As you can see from the photo the drinks, which were pretty watery, were served in plastic cups. Note the blue one on the far right – it was a good imitation of windshield washer fluid. Next an announcement came on that the roasted pig was going to be carried from the fire pit to the carving room. We dutifully went to the fire pit where two traditionally dressed Hawaiians were lifting what I quickly realized was a fake pig on a stake and carrying it behind the stage to be carved. After that we were called to the buffet which frankly was awful, but just when I least expected it things took a turn for the better. The sun had set and it was time for the entertainment to begin.
The hostess was a large lady who reminded me of Sophie Tucker – she had a lot of energy for her size. After some introductory songs and banter the lights were turned off and suddenly in the distance by the water’s edge there appeared a vision of a Tahitian princess – honestly this was one of the most beautiful and graceful women I have laid eyes upon. She swayed seductively in the dark in a manner that made me realize why the crew of the Bounty mutinied so they could be with these women.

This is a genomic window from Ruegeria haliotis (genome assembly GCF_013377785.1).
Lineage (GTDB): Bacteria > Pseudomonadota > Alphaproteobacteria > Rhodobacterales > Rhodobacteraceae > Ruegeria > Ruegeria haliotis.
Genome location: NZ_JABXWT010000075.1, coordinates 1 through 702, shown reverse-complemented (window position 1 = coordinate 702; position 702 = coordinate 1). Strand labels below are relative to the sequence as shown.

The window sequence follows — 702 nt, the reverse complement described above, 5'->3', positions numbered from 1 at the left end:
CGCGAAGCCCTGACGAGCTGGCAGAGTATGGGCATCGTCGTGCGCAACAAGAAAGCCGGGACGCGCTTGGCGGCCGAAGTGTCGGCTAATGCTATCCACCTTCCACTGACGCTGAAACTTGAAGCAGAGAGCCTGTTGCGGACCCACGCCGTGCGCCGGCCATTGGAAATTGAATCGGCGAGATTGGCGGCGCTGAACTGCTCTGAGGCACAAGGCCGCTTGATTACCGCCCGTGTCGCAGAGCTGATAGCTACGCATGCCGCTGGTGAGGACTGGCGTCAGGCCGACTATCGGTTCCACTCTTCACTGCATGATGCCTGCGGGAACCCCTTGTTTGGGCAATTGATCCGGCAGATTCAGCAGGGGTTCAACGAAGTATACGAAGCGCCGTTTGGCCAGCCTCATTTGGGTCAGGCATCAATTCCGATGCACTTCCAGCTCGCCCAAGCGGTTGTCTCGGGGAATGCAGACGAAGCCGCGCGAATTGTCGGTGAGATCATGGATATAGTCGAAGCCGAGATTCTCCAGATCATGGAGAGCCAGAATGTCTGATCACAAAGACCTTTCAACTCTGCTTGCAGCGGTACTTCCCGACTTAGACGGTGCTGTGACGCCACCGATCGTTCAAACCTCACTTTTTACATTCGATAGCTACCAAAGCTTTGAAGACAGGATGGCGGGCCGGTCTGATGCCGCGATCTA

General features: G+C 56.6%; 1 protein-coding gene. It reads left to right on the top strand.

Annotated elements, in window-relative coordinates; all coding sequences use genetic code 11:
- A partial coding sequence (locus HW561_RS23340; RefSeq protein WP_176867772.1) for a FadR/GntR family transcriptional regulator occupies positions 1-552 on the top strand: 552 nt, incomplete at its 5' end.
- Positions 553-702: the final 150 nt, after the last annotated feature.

Next up was a demonstration of Hawaiian hula dancing that ended up in a hip shaking frenzy that was both sensuous and exhilarating to watch. Even at the fastest setting my camera could not freeze the hips of this hula dancer. It gave a whole new meaning to ‘Shake your booty’.
The show went on for about an hour and it was genuinely entertaining. Both the male and female performers were in tremendous physical shape and put on a great show ending with the Samoan fire dance.
What had started out as a disaster ended up on a very high note as Alison and I checked out our own potential Polynesian mates. What do you think? Aloha.
Join us tomorrow as we hit the links again at the Wailea Gold Golf Course.